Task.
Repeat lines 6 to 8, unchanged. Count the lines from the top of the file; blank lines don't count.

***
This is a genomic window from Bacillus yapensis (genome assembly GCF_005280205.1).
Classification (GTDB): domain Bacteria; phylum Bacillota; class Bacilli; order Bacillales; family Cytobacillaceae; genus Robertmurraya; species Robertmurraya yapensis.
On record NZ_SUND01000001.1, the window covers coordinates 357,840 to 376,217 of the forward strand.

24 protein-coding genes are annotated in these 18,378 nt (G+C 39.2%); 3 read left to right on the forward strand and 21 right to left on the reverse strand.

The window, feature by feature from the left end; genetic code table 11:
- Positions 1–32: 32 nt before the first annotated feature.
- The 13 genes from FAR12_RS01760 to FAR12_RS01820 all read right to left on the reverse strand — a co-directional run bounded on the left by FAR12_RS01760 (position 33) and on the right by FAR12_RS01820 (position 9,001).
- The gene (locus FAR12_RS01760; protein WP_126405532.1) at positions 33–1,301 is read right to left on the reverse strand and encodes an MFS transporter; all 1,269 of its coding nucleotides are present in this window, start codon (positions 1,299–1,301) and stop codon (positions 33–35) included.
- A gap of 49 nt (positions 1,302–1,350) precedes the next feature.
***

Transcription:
- Positions 1–32: 32 nt before the first annotated feature.
- The 13 genes from FAR12_RS01760 to FAR12_RS01820 all read right to left on the reverse strand — a co-directional run bounded on the left by FAR12_RS01760 (position 33) and on the right by FAR12_RS01820 (position 9,001).
- The gene (locus FAR12_RS01760; protein WP_126405532.1) at positions 33–1,301 is read right to left on the reverse strand and encodes an MFS transporter; all 1,269 of its coding nucleotides are present in this window, start codon (positions 1,299–1,301) and stop codon (positions 33–35) included.